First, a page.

Meet Eyme Santos, Emerging R&B Artist And Rémy Martin’s Circle Of Centaurs Winner
Québec born, South Florida bred singer Eyme Santos is gunning for her crown. The 20-somethings Miramar resident is not only ready to take the music world by storm, she’s dead set on leaving behind a legacy of ingenuity. “The industry right now is monotonous, and everyone is trying to pretend to be a creative,” quips Santos, who is sure she is fated to become the “female version” of producer extraordinaire Pharrell Williams.
Recently chosen as the winner of Rémy Martin’s 2016 Circle of Centaurs Music Mentorship Competition – the serendipitous result of a series of intuitive actions – Santos describes her sound as something coming back from the future, blending R&B, classical, soulful melodies, and experimental and progressive rhythms. The Dominican-Haitian artist credits the likes of Michael Jackson, Juan Luis Guerra and Ella Fitzgerald as her musical influences.
Being recognized and celebrated by the Cognac brand for her many talents, from singing to writing to production to fashion-designing, Santos was given the rare opportunity to be mentored by Orange is the New Black’s Jackie Cruz, who also shared her personal experiences and insights of working in the entertainment industry, as part of the Rémy Martin’s music program.
After spending the bulk of her mentorship in New York, Santos returned back to Florida to clock in the hours at the studio for her summer extended play, titled Nights in the 305. A Miami International University of Art and Design alumna, Santos is an equally adept designer, simultaneously readying her spring fashion line, also named after her upcoming EP.
Representing Rémy Martin:
“I grew up in Canada—the French side, and they’re very much European in tradition and ways. So Rémy Martin is a company that used to always see growing up. I appreciate their aesthetics and productions, which always have a certain degree of quality. That’s what made it all the easier to want to be a part of the brand. There’s an art to their Cognac, an art to how they drink and pair it. That’s kind of like how I am with my music. It really resonated with me and where I want to be as an artist. The reason why my latest project is taking a little bit longer is because I really want to make it a multimedia experience.”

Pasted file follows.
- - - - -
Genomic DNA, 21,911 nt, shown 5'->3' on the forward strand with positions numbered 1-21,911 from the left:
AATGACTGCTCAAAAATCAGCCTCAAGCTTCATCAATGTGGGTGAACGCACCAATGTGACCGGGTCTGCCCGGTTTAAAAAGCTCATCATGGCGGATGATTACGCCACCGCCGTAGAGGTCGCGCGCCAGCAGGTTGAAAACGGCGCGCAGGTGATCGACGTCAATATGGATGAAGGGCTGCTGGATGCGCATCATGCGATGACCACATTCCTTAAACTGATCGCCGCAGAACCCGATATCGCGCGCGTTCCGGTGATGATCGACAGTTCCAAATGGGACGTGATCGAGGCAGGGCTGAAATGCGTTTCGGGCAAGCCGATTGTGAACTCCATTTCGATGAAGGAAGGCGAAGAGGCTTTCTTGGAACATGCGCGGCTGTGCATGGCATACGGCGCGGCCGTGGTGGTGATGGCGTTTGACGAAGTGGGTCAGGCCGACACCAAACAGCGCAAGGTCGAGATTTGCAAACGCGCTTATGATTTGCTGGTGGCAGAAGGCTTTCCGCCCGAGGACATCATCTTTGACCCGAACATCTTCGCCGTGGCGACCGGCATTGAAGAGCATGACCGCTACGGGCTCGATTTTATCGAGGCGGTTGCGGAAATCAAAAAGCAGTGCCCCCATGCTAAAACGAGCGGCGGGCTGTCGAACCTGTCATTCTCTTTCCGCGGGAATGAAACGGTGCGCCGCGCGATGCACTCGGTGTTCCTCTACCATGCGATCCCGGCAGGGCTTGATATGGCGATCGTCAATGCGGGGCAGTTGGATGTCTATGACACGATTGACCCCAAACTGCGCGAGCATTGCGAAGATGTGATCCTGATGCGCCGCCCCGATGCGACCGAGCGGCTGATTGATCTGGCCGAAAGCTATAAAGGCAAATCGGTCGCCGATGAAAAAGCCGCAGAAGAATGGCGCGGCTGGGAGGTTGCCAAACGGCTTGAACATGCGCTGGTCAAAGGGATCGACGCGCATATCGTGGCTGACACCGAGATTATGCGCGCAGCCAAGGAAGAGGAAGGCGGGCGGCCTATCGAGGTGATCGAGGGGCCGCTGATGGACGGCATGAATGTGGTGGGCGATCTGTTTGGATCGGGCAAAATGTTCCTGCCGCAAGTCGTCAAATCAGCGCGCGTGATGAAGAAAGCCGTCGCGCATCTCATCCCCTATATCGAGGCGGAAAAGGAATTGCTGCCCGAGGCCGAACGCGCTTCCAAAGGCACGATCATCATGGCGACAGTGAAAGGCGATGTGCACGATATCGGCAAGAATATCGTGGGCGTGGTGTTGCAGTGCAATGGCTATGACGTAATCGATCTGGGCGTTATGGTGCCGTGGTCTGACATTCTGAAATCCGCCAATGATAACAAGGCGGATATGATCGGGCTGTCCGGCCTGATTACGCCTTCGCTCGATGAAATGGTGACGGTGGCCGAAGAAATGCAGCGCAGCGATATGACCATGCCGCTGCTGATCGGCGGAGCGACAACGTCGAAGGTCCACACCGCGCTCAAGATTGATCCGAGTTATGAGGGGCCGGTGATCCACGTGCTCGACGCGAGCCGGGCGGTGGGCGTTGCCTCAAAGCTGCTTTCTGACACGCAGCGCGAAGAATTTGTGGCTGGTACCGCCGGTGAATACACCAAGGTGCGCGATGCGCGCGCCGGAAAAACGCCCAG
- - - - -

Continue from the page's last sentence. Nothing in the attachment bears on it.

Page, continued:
Biggest Musical Influences:
“Michael Jackson, who’s been my number one influence as far as music is concerned, I feel like he used to take the power of storytelling to another level. So for me, that’s what I am aiming for as an R&B artist—I want substance. If we’re gonna sell sex, for example, it won’t be the sex you’re used to. Definitely also Ella Fitzgerald, Nina Simone—of course Stevie Wonder [Laughs]. I really took the time to study some of the old schoolers because they had—I mean look at Billie Holiday, she was iconic and understood grinding from a very early stage. So I knew I needed to understand what she created. And Ella, her vocals are just… the way that she moves through jazz and the melodies, she helped me to understand the power of melody. And Stevie, how he wrote and put harmonies together. I have to say that Juan Luis Guerra has absolutely affected me and the way I approach music. He just captures it, man. His melodies are insane and makes our cultural sound what it is. Aaliyah is also one of my biggest sources of inspiration. Because as a woman, she represents what I want to do. I don’t want to be a woman that sells sex, I wanna be a woman that is sensual and is comfortable enough in her sexuality that she can enjoy it, but not necessarily have to sell it.”
Mentoring With Jackie Cruz:
“My greatest takeaway was to really believe in myself. I just met her, so for her to see a huge value in me – a stranger – is big. Me trying to always be humble, I tend to downplay myself, and she was like, “No, it’s OK to be big and proud.” To know that I’m dope and not feel guilty about the gifts the Universe gave me, you know? My music might help someone, might save someone’s life. I know it saved mine. That’s what I really got from my encounter with her—not devaluing what I have to offer as an artist and person. Learning her story and how she struggled at the beginning, we have similar nuances concerning finances and being deceived. It gave me a lot of strength to know the Universe is real and to know that what I’ve been manifesting is coming from good energy. I really felt that in building with her. The other thing that really resonated was her telling me to not only walk in faith but to have that willingness, that will power to will something into existence. It gave me a lot of hope. Starting the year like this has given me a lot of hope.”
Changing The Game:
“The [music] industry right now is monotonous, and everyone is trying to pretend to be a creative. I want to be the one to really teach it. Showcase something new, you know? To get it off of this plateau that I think we’re on, musically. We need more vision. That’s why I appreciate people like Jhene Aiko and SZA, because they’ve really—they’re women artists of quality, for real.”
New Projects Underway:
“I’m working on an EP and short film called Nights in the 305, which is pretty much depicting the story about a girl that’s stuck in a love triangle and choosing not to be a victim in the situation. So we explore her mind and the situation and the people involved. My music, of course, will score the film. I’m also working on a clothing line with [my partner] called Maison Mantra, it’s sort of like “my house of passion.” It’s a unisex line, and together what we’re trying to achieve in fashion is to especially teach men how to dress and put things together. I feel like they don’t get that enough in the fashion world. But we also want to cater menswear for women – like me – who like to wear guys fashion; how to put looks together and make them look more feminine. We’re going to explore all of that.”